Berlin rejects Athens' bailout request
Germany has rejected Greece's request for an extension of the bailout programme. The letter from Athens does not provide a substantial solution, German Finance Minister Wolfgang Schäuble let it be known on Thursday. This rebuff is not surprising given that the Greek government leaves itself the option of not honouring its reform agreements, some commentators write. Others call on Berlin to make compromises.
Schäubles reads Athens the riot act
The conservative daily Die Welt takes Wolfgang Schäuble's no to Greece's request as an opportunity to assess his overall conduct in the confrontation with Athens: "Even Schäuble, a man known for his dry objectivity, seems to be running out of patience now. He has gone through weeks of wrangling between the EU and Athens with the mandate to reach a solution that allows the Greeks to save face as best they can but doesn't make them look like the victors lest others in Europe are encouraged to copy them. Yes, Wolfgang Schäuble is an extremely bureaucratic politician. But is that so bad? He's a sophisticated old hand, a purist who defends the interests of the German taxpayer and by extension of all Europe, and he has fared well with his fairness so far. ... Let's see the finance minister's statement as a wake-up call. None of his colleagues would have dared to do such a thing. This is precisely the kind of language Athens understands."
Greece fails with bogus claims
The Greek government was trying to fool the Euro Group with its formal request so it shouldn't be surprised by the firm rebuff from Germany, writes the liberal business paper Wirtschaftsblatt: "Finance Minister Yanis Varoufakis sends a letter to the Euro Group in which he backs down, requests the extension of the bailout programme and recognises supervision by the troika. Meanwhile in Athens his head of government Alexis Tsipras is declaring an end to the austerity policy and that he rejects the terms of the bailout programme. So the Greek leaders needn't be surprised that the German government has made it clear that it expects Greece to stick to the agreed terms. Berlin used harsh words, but that was because it wanted to make sure that Varoufakis und Tsipras finally understand the full gravity of the situation."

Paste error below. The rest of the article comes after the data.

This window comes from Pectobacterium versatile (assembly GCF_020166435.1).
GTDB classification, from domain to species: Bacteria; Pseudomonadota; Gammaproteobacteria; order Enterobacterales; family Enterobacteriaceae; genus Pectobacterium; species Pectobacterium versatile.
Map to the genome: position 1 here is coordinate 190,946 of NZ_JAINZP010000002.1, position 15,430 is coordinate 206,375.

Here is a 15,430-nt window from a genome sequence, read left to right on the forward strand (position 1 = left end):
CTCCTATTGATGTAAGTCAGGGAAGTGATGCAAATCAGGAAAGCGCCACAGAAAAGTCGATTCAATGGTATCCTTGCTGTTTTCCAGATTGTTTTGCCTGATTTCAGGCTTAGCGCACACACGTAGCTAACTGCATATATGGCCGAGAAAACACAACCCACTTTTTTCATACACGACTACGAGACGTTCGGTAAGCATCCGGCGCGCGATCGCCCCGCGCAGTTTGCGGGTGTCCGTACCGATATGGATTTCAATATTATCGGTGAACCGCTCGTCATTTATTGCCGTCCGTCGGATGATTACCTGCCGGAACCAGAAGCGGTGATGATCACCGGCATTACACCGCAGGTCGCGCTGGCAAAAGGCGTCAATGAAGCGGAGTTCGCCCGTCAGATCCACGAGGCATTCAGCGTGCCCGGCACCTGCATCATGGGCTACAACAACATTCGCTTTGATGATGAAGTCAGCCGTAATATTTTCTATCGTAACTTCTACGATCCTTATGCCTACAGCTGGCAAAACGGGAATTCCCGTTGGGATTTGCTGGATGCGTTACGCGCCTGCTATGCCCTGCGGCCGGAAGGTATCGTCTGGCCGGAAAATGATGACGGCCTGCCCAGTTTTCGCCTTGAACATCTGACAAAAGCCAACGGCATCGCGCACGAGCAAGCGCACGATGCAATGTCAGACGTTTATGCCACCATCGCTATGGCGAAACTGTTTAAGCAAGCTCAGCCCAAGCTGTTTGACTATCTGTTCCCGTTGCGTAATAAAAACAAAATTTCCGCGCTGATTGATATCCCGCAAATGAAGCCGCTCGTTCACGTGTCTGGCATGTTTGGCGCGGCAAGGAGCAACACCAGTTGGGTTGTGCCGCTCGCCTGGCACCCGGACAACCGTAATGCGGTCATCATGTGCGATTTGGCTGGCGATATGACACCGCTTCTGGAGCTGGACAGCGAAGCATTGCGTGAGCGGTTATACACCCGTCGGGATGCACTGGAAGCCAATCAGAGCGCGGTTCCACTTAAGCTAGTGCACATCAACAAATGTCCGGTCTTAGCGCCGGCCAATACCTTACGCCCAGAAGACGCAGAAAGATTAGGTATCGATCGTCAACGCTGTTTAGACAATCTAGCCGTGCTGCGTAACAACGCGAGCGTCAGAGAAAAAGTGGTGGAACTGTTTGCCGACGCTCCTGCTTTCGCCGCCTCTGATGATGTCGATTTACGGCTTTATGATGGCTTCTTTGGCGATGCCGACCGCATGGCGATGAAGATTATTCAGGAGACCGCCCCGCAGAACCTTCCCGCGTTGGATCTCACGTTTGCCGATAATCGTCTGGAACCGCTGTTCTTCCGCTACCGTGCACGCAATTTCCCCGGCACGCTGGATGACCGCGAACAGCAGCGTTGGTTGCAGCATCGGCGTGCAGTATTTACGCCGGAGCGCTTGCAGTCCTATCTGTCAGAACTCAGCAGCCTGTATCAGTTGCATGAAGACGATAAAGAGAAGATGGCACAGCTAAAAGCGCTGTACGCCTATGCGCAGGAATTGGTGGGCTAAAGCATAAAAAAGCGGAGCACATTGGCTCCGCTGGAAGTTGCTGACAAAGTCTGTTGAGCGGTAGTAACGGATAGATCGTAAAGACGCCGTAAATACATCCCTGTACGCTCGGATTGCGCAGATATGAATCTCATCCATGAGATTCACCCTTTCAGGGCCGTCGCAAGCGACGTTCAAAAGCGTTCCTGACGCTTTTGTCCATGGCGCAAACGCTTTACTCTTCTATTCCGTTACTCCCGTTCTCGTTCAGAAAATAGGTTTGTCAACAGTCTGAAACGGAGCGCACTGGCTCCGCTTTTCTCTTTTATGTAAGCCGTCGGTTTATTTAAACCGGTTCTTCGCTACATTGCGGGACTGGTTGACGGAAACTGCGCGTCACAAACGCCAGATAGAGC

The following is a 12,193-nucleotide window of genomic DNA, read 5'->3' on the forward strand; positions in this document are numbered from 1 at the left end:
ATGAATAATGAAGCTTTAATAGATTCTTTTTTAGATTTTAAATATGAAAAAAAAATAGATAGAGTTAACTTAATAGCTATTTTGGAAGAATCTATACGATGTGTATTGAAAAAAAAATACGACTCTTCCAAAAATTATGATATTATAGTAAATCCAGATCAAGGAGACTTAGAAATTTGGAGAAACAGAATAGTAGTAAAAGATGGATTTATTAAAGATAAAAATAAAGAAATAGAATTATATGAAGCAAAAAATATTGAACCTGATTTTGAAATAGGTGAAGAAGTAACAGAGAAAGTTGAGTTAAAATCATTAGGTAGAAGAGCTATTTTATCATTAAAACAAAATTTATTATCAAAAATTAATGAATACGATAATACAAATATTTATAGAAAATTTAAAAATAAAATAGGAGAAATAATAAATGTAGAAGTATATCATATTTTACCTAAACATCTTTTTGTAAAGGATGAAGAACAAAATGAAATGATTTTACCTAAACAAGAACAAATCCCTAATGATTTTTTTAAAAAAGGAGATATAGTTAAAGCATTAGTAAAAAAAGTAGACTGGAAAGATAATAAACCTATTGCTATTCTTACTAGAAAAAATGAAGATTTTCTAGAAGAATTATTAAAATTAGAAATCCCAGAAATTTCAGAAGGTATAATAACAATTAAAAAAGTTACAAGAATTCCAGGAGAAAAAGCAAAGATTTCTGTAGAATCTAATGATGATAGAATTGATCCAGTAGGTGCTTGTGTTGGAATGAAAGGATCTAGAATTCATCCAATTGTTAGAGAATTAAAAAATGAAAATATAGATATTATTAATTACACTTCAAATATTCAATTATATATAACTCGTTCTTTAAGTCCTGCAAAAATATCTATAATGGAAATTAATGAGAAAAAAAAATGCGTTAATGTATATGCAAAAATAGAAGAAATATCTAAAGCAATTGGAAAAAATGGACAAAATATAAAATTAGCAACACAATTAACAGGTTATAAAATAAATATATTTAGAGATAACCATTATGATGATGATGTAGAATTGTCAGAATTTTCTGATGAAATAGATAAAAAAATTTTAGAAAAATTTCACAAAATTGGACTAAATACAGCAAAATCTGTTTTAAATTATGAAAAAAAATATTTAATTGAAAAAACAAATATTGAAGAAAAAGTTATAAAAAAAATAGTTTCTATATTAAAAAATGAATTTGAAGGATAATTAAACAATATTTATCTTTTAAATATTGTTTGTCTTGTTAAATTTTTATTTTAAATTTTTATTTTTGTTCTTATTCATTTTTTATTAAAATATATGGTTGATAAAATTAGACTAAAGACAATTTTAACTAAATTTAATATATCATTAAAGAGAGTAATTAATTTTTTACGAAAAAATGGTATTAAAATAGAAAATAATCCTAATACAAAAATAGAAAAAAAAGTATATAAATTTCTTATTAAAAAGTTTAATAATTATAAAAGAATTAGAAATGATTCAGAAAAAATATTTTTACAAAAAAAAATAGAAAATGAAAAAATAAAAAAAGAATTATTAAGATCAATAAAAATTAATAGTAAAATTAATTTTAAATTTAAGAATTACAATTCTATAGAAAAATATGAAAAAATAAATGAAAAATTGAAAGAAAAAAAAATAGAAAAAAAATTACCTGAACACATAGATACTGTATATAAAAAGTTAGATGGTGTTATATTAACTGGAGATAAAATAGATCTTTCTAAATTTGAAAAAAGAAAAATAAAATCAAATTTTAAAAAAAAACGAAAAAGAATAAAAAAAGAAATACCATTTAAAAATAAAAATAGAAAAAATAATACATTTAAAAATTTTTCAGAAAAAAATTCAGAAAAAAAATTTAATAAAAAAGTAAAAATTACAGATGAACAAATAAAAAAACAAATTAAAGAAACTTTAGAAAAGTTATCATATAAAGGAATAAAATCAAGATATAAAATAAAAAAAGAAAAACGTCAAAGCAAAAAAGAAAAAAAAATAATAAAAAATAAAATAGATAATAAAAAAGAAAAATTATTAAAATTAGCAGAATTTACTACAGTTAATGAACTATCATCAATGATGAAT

Berlin must make compromises
The liberal online portal To Vima criticises the way in which German Finance Minister Wolfgang Schäuble has rejected Greece's request and calls on Berlin to show a willingness for compromise: "Germany plays an important role, but that doesn't mean the German leaders' views must be imposed always and everywhere. That's all the more true since it seems the German leadership does not unanimously back Schäuble's intentions to punish Greece. It's the task of all the other members in the Euro Group to help bring about the necessary compromise. The Greek government has taken an important step by distancing itself from its earlier positions. Europe can and should take a step backwards in the interest of all of its citizens."
Greeks not solely to blame for the crisis
Greece isn't solely responsible for the euro crisis, the liberal daily Helsingin Sanomat contends: "Greece's proposal for an extension of the bailout programme is a reasonable compromise. ... Germany's position is unjustified because Greece has already foregone so much. ... Greece is being asked to implement a financial policy that contradicts the most basic economic theories. That was perhaps understandable at the start of the crisis, but in the past five years very little has been done to correct structural flaws with the euro and promote growth. Germany is behaving as if Greece was solely responsible for the crisis. Of course it does bear a large responsibility, but others will be to blame if the euro countries reject Greece's proposal on Friday."
Wrangling over austerity helps Europe's economy
The struggle between Greece and its EU partners is weakening the euro and that's just what the Eurozone needs, the conservative daily the Evening Herald writes: "Grexit, or more likely a fudge followed by continuing uncertainty, is just what the doctor ordered to keep the euro weak on the foreign exchange markets and prevent the Eurozone from slipping into outright deflation - something that would further exacerbate the European economic crisis. So the new Greek government may succeed in doing what the ECB has failed to do - force down the value of the euro and push up Eurozone inflation as dearer imports from outside the single currency zone push up prices in euro. This is exactly what the Eurozone economy desperately needs if it is ever to emerge from its post-2007 slump."